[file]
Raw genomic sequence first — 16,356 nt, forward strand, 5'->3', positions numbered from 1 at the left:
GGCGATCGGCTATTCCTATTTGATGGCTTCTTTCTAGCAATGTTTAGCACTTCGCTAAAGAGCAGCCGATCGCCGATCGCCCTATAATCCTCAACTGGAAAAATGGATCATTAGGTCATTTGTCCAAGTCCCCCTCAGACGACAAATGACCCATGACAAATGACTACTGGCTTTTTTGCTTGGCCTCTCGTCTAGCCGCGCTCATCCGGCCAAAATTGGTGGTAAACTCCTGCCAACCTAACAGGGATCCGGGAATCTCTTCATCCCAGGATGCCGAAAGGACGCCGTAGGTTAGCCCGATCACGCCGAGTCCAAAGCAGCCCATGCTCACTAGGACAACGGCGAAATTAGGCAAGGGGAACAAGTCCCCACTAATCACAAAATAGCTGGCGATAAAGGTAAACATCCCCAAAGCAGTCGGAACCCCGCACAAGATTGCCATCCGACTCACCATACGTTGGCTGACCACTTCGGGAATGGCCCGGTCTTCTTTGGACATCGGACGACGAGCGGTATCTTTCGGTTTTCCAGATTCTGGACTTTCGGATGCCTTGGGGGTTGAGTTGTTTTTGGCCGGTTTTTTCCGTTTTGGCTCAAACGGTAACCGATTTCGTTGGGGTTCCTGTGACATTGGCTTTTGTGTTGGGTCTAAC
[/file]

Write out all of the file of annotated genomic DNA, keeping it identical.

Raw genomic sequence first — 16,356 nt, forward strand, 5'->3', positions numbered from 1 at the left:
GGCGATCGGCTATTCCTATTTGATGGCTTCTTTCTAGCAATGTTTAGCACTTCGCTAAAGAGCAGCCGATCGCCGATCGCCCTATAATCCTCAACTGGAAAAATGGATCATTAGGTCATTTGTCCAAGTCCCCCTCAGACGACAAATGACCCATGACAAATGACTACTGGCTTTTTTGCTTGGCCTCTCGTCTAGCCGCGCTCATCCGGCCAAAATTGGTGGTAAACTCCTGCCAACCTAACAGGGATCCGGGAATCTCTTCATCCCAGGATGCCGAAAGGACGCCGTAGGTTAGCCCGATCACGCCGAGTCCAAAGCAGCCCATGCTCACTAGGACAACGGCGAAATTAGGCAAGGGGAACAAGTCCCCACTAATCACAAAATAGCTGGCGATAAAGGTAAACATCCCCAAAGCAGTCGGAACCCCGCACAAGATTGCCATCCGACTCACCATACGTTGGCTGACCACTTCGGGAATGGCCCGGTCTTCTTTGGACATCGGACGACGAGCGGTATCTTTCGGTTTTCCAGATTCTGGACTTTCGGATGCCTTGGGGGTTGAGTTGTTTTTGGCCGGTTTTTTCCGTTTTGGCTCAAACGGTAACCGATTTCGTTGGGGTTCCTGTGACATTGGCTTTTGTGTTGGGTCTAAC